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Emperor Dad

Emperor Dad is a Best Novel Darrell Award winner by the YA sci-fi author, Henry Melton. (The cover is showing up kind of funky on my blog for some reason, to see it as it truly is, instead of this psychedelic one, go to one of the links at the bottom of the post.)

In it, teenage football player James begins to suspect that his dad, recently laid off, has invented something huge – teleportation. When his dad’s new mysterious job begins to take him out of town around the same time a bodiless voice calling himself the “Emperor” begins making an appearance throughout the world (and creating quite a stir as he sets himself above the nations of Earth), James is determined to find out what’s going on…

Emperor Dad is very original in its presentation of the creation and control of teleportation. The way in which James’ father deals with his scientific discovery is very unique and an attention grabbing take. Henry Melton’s novels come across to me as having a broad appeal to readers, but with an extra-special potential fan base in the aficionados of the classic sci-fi genre.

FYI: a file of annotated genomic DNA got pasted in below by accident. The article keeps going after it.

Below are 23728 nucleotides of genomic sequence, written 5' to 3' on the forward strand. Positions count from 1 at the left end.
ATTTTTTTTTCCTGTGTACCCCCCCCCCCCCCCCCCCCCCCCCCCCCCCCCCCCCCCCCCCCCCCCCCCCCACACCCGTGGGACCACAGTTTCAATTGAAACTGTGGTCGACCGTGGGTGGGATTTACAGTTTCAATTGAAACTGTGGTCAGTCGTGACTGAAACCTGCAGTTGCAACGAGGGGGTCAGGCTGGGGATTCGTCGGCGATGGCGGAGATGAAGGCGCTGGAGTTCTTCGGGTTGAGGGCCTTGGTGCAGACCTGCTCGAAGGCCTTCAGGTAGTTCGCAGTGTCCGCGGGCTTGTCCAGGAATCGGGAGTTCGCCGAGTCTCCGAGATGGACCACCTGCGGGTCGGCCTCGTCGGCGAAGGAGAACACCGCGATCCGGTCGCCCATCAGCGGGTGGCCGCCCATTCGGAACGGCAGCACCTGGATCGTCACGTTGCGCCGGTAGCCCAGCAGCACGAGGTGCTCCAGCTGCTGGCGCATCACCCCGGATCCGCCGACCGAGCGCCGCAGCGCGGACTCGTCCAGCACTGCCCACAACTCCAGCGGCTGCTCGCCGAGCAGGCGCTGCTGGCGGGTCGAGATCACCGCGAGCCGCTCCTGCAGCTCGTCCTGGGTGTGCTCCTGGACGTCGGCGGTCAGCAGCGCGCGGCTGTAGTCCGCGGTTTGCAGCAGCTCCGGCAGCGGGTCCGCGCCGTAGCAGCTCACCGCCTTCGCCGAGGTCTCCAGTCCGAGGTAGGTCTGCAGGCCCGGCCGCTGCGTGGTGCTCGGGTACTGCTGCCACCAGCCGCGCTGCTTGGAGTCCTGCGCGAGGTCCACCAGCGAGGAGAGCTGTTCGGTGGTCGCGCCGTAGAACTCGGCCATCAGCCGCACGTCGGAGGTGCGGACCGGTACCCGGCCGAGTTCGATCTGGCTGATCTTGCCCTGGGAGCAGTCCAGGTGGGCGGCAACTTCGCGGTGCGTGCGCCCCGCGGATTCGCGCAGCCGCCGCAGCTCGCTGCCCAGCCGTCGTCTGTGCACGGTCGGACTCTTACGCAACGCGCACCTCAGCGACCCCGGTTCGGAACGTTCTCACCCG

I really liked the concept of Emperor Dad and can see the novel (as well as the recently released Pixie Dust I reviewed a couple weeks ago) translating well on the big screen, if that ever were to happen.

My only problem was that I began to find the technical jargon and nitty-gritty scientific detail to be difficult to grasp, and felt that it began to chop up the narrative flow, which is the part I prefer. This made sections of the book, especially maybe the final third of Emperor Dad, to be a bit more laborious to read, personally.

But, this is only my opinion. There are so many people, particularly – as I mentioned previously – the enthusiasts of traditional science fiction, that I believe would LOVE everything about Emperor Dad. And don't get me wrong - I really did like Emperor Dad a lot! I just think it paled a little in comparison to Pixie Dust.

And because of that, and the ingenious way Henry Melton presented the idea of teleportation in a fresh way, I recommend Emperor Dad to those of you who would like a taste of sci-fi in your bibliophile diet.


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